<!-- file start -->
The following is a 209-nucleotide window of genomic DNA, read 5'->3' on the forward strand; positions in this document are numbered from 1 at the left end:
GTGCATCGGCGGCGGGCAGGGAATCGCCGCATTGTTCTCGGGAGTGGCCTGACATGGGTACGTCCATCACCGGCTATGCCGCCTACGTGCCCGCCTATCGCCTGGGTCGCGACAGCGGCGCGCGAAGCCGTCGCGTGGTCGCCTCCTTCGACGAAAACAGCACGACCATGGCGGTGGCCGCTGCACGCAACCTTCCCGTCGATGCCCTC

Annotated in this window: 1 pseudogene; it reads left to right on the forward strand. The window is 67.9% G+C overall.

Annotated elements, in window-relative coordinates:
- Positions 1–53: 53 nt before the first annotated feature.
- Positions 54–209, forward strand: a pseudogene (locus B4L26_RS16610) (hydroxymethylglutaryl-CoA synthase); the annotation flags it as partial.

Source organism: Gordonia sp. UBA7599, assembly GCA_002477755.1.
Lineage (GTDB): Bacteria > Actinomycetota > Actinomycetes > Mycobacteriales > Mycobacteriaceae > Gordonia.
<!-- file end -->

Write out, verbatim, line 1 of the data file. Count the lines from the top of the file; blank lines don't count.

The following is a 209-nucleotide window of genomic DNA, read 5'->3' on the forward strand; positions in this document are numbered from 1 at the left end: